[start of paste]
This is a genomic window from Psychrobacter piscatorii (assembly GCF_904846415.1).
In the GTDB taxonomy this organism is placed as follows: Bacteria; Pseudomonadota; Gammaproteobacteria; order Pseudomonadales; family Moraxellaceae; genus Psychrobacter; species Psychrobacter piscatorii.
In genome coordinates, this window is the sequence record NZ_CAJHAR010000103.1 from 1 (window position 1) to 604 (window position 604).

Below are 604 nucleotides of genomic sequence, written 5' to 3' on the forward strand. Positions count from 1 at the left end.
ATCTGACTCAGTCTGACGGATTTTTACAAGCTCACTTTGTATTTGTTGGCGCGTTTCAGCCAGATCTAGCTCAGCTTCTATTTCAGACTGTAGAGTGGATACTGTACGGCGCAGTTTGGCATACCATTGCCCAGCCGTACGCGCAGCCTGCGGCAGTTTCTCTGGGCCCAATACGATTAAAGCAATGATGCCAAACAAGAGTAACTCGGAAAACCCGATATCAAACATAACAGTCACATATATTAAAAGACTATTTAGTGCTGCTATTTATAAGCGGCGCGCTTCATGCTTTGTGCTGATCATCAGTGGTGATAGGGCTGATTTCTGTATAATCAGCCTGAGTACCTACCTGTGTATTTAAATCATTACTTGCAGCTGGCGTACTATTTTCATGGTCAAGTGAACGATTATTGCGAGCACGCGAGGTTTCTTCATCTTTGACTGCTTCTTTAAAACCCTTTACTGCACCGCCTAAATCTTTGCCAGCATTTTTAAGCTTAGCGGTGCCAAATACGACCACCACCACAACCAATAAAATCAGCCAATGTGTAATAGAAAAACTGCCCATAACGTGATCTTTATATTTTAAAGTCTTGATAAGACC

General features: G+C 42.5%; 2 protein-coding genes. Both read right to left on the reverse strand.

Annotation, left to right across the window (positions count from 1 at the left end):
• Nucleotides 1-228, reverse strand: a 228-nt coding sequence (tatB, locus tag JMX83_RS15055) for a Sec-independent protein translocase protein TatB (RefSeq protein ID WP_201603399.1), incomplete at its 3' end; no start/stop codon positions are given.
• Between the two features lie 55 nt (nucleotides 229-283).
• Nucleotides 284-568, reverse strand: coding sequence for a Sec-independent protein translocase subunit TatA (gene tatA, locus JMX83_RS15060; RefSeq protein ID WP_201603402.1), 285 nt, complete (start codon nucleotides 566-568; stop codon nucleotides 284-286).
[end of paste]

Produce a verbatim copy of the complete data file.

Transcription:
This is a genomic window from Psychrobacter piscatorii (assembly GCF_904846415.1).
In the GTDB taxonomy this organism is placed as follows: Bacteria; Pseudomonadota; Gammaproteobacteria; order Pseudomonadales; family Moraxellaceae; genus Psychrobacter; species Psychrobacter piscatorii.
In genome coordinates, this window is the sequence record NZ_CAJHAR010000103.1 from 1 (window position 1) to 604 (window position 604).

Below are 604 nucleotides of genomic sequence, written 5' to 3' on the forward strand. Positions count from 1 at the left end.
ATCTGACTCAGTCTGACGGATTTTTACAAGCTCACTTTGTATTTGTTGGCGCGTTTCAGCCAGATCTAGCTCAGCTTCTATTTCAGACTGTAGAGTGGATACTGTACGGCGCAGTTTGGCATACCATTGCCCAGCCGTACGCGCAGCCTGCGGCAGTTTCTCTGGGCCCAATACGATTAAAGCAATGATGCCAAACAAGAGTAACTCGGAAAACCCGATATCAAACATAACAGTCACATATATTAAAAGACTATTTAGTGCTGCTATTTATAAGCGGCGCGCTTCATGCTTTGTGCTGATCATCAGTGGTGATAGGGCTGATTTCTGTATAATCAGCCTGAGTACCTACCTGTGTATTTAAATCATTACTTGCAGCTGGCGTACTATTTTCATGGTCAAGTGAACGATTATTGCGAGCACGCGAGGTTTCTTCATCTTTGACTGCTTCTTTAAAACCCTTTACTGCACCGCCTAAATCTTTGCCAGCATTTTTAAGCTTAGCGGTGCCAAATACGACCACCACCACAACCAATAAAATCAGCCAATGTGTAATAGAAAAACTGCCCATAACGTGATCTTTATATTTTAAAGTCTTGATAAGACC

General features: G+C 42.5%; 2 protein-coding genes. Both read right to left on the reverse strand.

Annotation, left to right across the window (positions count from 1 at the left end):
• Nucleotides 1-228, reverse strand: a 228-nt coding sequence (tatB, locus tag JMX83_RS15055) for a Sec-independent protein translocase protein TatB (RefSeq protein ID WP_201603399.1), incomplete at its 3' end; no start/stop codon positions are given.
• Between the two features lie 55 nt (nucleotides 229-283).
• Nucleotides 284-568, reverse strand: coding sequence for a Sec-independent protein translocase subunit TatA (gene tatA, locus JMX83_RS15060; RefSeq protein ID WP_201603402.1), 285 nt, complete (start codon nucleotides 566-568; stop codon nucleotides 284-286).